In Secretary of the Navy v. Huff, 444 U.S. 453 (1980), the Supreme Court upheld a regulation requiring members of the armed services to obtain a commander’s approval before circulating petitions or leaflets. The case reached the Court at the same time as Brown v. Glines, which became the controlling case.

Frank Huff, Robert Falatine, and Robert Gabrielson were charged with circulating a petition contrary to U.S. Navy and Marine Corps regulations that required prior approval from their commander. Huff and Falatine had also sought to distribute off base a pamphlet containing the Declaration of Independence and the First Amendment and criticizing military commanders who had restricted petitioning. Huff and Falatine claimed protection under section 10 of the U.S. Code at 1034, which provided that “[no] person may restrict any member of an armed force in communicating with a member of Congress, unless the communication is unlawful or violates a regulation necessary to the security of the United States.”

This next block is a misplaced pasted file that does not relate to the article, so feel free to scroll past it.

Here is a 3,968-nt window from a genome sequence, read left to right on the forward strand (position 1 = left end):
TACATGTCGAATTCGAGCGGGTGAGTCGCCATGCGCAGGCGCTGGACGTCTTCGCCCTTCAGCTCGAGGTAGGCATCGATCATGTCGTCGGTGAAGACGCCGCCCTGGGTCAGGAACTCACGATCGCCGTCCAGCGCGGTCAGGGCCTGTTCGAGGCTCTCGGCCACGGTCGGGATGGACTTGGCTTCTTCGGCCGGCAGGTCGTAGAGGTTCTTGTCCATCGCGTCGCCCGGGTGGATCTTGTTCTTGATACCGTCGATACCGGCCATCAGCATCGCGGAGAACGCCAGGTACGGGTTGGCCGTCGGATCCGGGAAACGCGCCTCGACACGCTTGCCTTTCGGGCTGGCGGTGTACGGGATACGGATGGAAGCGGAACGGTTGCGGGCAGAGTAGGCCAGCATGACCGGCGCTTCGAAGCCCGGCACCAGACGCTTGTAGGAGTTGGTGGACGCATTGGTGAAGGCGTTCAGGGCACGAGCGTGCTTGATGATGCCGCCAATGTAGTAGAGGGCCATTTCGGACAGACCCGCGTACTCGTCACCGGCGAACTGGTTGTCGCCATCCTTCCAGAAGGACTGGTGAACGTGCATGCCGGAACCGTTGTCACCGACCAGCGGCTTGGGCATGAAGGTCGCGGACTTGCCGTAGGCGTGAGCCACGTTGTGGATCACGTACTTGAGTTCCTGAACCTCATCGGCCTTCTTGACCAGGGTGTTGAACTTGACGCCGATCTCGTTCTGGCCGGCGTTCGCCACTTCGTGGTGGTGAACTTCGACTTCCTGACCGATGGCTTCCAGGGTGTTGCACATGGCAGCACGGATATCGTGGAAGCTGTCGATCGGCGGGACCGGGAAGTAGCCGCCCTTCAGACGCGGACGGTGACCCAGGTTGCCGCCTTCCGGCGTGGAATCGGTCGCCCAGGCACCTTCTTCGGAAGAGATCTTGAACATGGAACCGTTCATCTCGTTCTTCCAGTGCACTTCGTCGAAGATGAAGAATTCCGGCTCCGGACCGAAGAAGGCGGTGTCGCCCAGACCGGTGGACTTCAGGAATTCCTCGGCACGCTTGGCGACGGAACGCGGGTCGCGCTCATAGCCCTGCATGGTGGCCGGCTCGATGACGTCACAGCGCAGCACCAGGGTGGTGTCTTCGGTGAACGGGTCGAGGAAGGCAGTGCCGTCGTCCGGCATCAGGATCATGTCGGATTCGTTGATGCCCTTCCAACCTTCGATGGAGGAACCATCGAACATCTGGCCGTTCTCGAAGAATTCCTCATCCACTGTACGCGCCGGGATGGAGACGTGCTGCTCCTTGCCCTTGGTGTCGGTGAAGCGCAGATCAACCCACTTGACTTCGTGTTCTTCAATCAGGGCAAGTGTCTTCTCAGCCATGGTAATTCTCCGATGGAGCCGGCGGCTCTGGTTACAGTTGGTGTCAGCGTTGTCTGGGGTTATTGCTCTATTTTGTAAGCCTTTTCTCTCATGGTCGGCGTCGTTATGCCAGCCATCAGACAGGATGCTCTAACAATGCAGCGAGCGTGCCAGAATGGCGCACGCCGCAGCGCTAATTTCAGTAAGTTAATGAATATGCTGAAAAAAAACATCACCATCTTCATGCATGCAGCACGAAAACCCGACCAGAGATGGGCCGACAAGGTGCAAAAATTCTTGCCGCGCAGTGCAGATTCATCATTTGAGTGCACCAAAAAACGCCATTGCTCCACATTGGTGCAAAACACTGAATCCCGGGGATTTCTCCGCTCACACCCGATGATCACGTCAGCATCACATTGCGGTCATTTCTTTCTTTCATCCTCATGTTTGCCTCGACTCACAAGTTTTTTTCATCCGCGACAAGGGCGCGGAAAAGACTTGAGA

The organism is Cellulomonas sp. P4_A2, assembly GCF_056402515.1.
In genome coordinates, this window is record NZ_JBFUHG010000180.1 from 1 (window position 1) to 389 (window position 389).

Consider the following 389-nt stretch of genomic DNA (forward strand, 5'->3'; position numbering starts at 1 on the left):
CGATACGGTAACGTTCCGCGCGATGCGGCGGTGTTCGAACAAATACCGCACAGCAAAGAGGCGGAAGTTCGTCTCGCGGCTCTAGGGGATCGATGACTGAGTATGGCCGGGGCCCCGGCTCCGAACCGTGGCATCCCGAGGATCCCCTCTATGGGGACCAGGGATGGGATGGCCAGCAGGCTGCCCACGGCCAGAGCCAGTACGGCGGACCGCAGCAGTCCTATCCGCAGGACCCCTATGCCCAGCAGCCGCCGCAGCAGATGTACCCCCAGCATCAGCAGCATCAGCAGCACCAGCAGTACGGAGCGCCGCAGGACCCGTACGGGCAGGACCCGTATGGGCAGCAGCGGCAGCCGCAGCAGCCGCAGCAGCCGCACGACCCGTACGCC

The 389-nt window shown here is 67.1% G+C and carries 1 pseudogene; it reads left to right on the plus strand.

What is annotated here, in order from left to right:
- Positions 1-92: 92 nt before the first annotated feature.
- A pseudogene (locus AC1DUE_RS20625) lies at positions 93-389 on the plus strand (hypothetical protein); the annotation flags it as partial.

In a per curiam opinion, the Court overturned the District of Columbia Circuit Court of Appeals’ ruling that had invalidated the regulation requiring command approval. Relying chiefly on Brown v. Glines, the Court reasoned that federal statutes were designed to allow individuals to express their views to members of Congress but did not authorize “the unrestricted circulation of petitions within a military base.” On such matters, commanders needed to be given sufficient authority “to preserve morale and good order among his troops.” Justices Potter Stewart, John Paul Stevens, and William J. Brennan Jr. dissented, with Brennan referencing his dissent in the companion case.

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